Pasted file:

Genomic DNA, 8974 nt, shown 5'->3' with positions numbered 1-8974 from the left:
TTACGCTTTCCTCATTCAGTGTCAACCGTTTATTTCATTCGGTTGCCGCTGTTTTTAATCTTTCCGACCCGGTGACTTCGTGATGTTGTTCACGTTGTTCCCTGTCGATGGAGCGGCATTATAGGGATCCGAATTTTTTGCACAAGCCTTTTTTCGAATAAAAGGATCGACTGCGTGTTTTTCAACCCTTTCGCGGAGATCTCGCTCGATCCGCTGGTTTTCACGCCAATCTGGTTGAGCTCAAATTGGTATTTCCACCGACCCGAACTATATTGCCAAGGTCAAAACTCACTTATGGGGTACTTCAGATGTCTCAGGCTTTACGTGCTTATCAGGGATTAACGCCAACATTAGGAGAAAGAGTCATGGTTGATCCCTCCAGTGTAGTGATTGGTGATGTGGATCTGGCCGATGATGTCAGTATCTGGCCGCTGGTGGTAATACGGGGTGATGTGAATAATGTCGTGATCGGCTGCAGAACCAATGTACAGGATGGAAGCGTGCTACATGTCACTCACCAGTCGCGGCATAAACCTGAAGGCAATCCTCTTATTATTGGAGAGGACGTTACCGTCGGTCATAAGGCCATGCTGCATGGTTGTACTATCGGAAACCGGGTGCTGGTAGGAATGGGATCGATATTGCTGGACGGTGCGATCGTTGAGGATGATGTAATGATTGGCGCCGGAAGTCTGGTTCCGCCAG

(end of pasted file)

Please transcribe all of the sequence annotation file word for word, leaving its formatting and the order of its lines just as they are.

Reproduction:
Genomic DNA, 8974 nt, shown 5'->3' with positions numbered 1-8974 from the left:
TTACGCTTTCCTCATTCAGTGTCAACCGTTTATTTCATTCGGTTGCCGCTGTTTTTAATCTTTCCGACCCGGTGACTTCGTGATGTTGTTCACGTTGTTCCCTGTCGATGGAGCGGCATTATAGGGATCCGAATTTTTTGCACAAGCCTTTTTTCGAATAAAAGGATCGACTGCGTGTTTTTCAACCCTTTCGCGGAGATCTCGCTCGATCCGCTGGTTTTCACGCCAATCTGGTTGAGCTCAAATTGGTATTTCCACCGACCCGAACTATATTGCCAAGGTCAAAACTCACTTATGGGGTACTTCAGATGTCTCAGGCTTTACGTGCTTATCAGGGATTAACGCCAACATTAGGAGAAAGAGTCATGGTTGATCCCTCCAGTGTAGTGATTGGTGATGTGGATCTGGCCGATGATGTCAGTATCTGGCCGCTGGTGGTAATACGGGGTGATGTGAATAATGTCGTGATCGGCTGCAGAACCAATGTACAGGATGGAAGCGTGCTACATGTCACTCACCAGTCGCGGCATAAACCTGAAGGCAATCCTCTTATTATTGGAGAGGACGTTACCGTCGGTCATAAGGCCATGCTGCATGGTTGTACTATCGGAAACCGGGTGCTGGTAGGAATGGGATCGATATTGCTGGACGGTGCGATCGTTGAGGATGATGTAATGATTGGCGCCGGAAGTCTGGTTCCGCCAG